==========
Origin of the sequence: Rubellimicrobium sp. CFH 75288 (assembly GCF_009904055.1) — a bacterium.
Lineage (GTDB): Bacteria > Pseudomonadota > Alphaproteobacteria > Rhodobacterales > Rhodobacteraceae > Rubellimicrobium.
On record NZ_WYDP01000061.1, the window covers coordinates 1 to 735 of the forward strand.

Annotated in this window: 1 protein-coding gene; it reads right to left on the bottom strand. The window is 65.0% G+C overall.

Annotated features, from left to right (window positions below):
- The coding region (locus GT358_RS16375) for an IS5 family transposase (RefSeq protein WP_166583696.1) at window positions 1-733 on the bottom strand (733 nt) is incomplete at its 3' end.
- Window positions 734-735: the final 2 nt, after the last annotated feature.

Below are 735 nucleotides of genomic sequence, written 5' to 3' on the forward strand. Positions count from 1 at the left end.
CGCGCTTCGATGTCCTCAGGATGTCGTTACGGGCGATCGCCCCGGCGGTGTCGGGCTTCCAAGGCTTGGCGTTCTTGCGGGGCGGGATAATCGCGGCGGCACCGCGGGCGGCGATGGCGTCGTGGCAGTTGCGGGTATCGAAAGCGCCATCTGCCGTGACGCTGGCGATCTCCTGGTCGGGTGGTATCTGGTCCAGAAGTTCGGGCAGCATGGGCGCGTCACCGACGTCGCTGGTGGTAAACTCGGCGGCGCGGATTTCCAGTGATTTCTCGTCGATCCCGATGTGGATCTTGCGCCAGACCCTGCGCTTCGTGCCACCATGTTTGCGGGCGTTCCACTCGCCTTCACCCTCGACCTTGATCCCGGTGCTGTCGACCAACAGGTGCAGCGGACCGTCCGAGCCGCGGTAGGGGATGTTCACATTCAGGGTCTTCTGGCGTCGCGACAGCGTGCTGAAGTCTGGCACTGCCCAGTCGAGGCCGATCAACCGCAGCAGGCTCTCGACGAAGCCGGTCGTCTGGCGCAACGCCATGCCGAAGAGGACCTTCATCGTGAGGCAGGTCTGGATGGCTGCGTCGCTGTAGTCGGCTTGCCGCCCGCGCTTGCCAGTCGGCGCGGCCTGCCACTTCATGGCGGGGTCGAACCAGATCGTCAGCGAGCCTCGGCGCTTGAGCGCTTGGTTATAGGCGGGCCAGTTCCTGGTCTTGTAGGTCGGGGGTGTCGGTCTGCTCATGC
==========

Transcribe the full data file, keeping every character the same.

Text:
Origin of the sequence: Rubellimicrobium sp. CFH 75288 (assembly GCF_009904055.1) — a bacterium.
Lineage (GTDB): Bacteria > Pseudomonadota > Alphaproteobacteria > Rhodobacterales > Rhodobacteraceae > Rubellimicrobium.
On record NZ_WYDP01000061.1, the window covers coordinates 1 to 735 of the forward strand.

Annotated in this window: 1 protein-coding gene; it reads right to left on the bottom strand. The window is 65.0% G+C overall.

Annotated features, from left to right (window positions below):
- The coding region (locus GT358_RS16375) for an IS5 family transposase (RefSeq protein WP_166583696.1) at window positions 1-733 on the bottom strand (733 nt) is incomplete at its 3' end.
- Window positions 734-735: the final 2 nt, after the last annotated feature.

Below are 735 nucleotides of genomic sequence, written 5' to 3' on the forward strand. Positions count from 1 at the left end.
CGCGCTTCGATGTCCTCAGGATGTCGTTACGGGCGATCGCCCCGGCGGTGTCGGGCTTCCAAGGCTTGGCGTTCTTGCGGGGCGGGATAATCGCGGCGGCACCGCGGGCGGCGATGGCGTCGTGGCAGTTGCGGGTATCGAAAGCGCCATCTGCCGTGACGCTGGCGATCTCCTGGTCGGGTGGTATCTGGTCCAGAAGTTCGGGCAGCATGGGCGCGTCACCGACGTCGCTGGTGGTAAACTCGGCGGCGCGGATTTCCAGTGATTTCTCGTCGATCCCGATGTGGATCTTGCGCCAGACCCTGCGCTTCGTGCCACCATGTTTGCGGGCGTTCCACTCGCCTTCACCCTCGACCTTGATCCCGGTGCTGTCGACCAACAGGTGCAGCGGACCGTCCGAGCCGCGGTAGGGGATGTTCACATTCAGGGTCTTCTGGCGTCGCGACAGCGTGCTGAAGTCTGGCACTGCCCAGTCGAGGCCGATCAACCGCAGCAGGCTCTCGACGAAGCCGGTCGTCTGGCGCAACGCCATGCCGAAGAGGACCTTCATCGTGAGGCAGGTCTGGATGGCTGCGTCGCTGTAGTCGGCTTGCCGCCCGCGCTTGCCAGTCGGCGCGGCCTGCCACTTCATGGCGGGGTCGAACCAGATCGTCAGCGAGCCTCGGCGCTTGAGCGCTTGGTTATAGGCGGGCCAGTTCCTGGTCTTGTAGGTCGGGGGTGTCGGTCTGCTCATGC